Another similar skin-fitting assembly was installed to take the outfall from the bilge pumps. We opted for a Whale SuperSub 650 automatic bilge pump (and associated wiring), which will be left on when we are away, to provide some security, and a hand-operated 25GPM pump. We have fitted two strum boxes with a diverting valve to let us clear either side of the keelson, and wound up drilling a bunch more limber holes as a quick test demonstrated that the ones we installed as we made the hull were too small (or probably full of epoxy from the cladding process.

Sample of the hull which shows two adjacent strips fitting tightly with the glass cladding and paint.,

A good thing about installing the skin fittings was that you get a “core sample” from the hull and for the first time get to see/check what we built about two and a half years ago! Fortunately it proved that we had not sanded away too much of the hull as we finished and clad it (it’s still about 20mm thick) and also showed that the joints between two of the strips were nice and tight! (two different colours of red-cedar strip on show)

Fire Extinguishers and Fuel Lines

We opted for one powder (2Kg)  and one foam extinguisher (2 Litre). While my original plan was to install the foam one outside (as the biggest risk is a fuel leak), I  realised that putting the powder one in the cabin was probably a bad plan!!!

We also installed the fuel-line from the tank to the burner, with an in-line filter and fuel cut-off valve. At the same time we installed the wiring for the fuel gauge and stern-light, all tucked quite neatly under the port deck clamp.

Inverter woes

Both 1500 watt – but as you can see the “pure sine” one is a lot bigger!

At this point I decided to make sure the electrics all worked – they all did, except the inverter which just would not light the burner. It’s really a mystery, which many people put down to me choosing a “modified sine-wave inverter”.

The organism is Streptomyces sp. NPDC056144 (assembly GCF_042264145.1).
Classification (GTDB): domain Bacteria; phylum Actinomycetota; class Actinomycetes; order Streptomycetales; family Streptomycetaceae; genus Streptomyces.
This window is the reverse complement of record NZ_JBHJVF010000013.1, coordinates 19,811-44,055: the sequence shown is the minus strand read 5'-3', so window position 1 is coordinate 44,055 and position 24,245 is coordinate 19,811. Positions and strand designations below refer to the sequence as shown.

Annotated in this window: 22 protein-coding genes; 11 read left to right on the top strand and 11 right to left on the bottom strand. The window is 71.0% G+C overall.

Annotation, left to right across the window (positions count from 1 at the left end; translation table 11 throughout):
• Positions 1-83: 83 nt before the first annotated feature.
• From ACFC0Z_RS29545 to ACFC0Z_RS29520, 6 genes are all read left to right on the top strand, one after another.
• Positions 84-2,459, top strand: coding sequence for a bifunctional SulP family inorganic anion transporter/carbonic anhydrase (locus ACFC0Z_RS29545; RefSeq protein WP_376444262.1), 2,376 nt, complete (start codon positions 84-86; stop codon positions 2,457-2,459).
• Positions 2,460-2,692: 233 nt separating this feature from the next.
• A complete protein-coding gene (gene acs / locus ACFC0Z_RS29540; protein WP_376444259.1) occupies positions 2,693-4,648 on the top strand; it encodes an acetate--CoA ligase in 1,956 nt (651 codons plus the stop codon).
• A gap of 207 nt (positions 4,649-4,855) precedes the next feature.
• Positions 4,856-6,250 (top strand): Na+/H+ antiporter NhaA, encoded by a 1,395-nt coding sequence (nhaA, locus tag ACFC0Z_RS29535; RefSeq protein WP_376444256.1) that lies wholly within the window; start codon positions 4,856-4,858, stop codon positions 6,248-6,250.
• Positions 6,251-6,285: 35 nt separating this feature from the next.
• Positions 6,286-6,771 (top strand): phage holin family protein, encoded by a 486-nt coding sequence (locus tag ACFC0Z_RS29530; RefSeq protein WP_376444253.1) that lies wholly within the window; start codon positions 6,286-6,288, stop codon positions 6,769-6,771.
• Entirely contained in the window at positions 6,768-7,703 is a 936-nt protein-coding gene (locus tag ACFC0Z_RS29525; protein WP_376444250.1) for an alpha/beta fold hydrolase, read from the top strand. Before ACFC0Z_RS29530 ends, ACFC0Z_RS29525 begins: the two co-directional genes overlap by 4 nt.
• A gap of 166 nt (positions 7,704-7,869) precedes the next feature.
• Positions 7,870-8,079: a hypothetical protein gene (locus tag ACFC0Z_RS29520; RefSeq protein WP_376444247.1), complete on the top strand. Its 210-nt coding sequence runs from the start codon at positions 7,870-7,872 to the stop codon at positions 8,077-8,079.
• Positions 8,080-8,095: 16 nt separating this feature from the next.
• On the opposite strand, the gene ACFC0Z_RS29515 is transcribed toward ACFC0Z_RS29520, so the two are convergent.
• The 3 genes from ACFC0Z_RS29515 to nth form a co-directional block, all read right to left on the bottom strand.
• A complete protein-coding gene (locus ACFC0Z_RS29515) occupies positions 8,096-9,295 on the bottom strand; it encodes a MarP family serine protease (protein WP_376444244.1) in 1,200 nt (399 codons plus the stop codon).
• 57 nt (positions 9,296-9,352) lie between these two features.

These are meant to power “dumb” things quite well, but I guess the electronics in the flame-failure device were just too smart. So I had to buy a replacement “pure sine-wave” one at about 3 times the price and 4 times the size!!!

A complete triumph – for Louise!

The next job was to make a cover for the boat – something we had both fretted about for a good while. But emboldened by her success with the piped cushions Lou ordered 10 metres of waterproof “canvas” and produced a perfect result!

We had arranged to use a ratchet strap between the cabin roof and rear deck (passing over the funnel) as a type of “ridge pole” and used about 25 lift-the-dot fasteners to hold the cover taught. We had cut a very rough template from an old (cheap) tarpaulin, and with apparent ease (and her 30-year old Brother sewing machine) Lou produced the result below – one very impressed and pleased Malcolm!

So – bringing the blog up to date

As I have written this post, I have started to realise why we weren’t ready on the 1st April – there was a LOT to do.

I really think we are coming to a close now, today I made the tiller for the rudder (just needs final fettling and some varnish), and attached a boarding ladder to the transom (it’s starting to look like a cross between cross-channel ferry and gin palace), tomorrow John is stopping by to provide another head as we finally decide how to route all the steam and feed-water plumbing, and then we might have no more excuses not to launch it… Oh wait a minute, there is the anti-fouling…..

Here are some pictures of the “engine room” to tide you over to next time!


More Electrics, “Decks” and Woodwork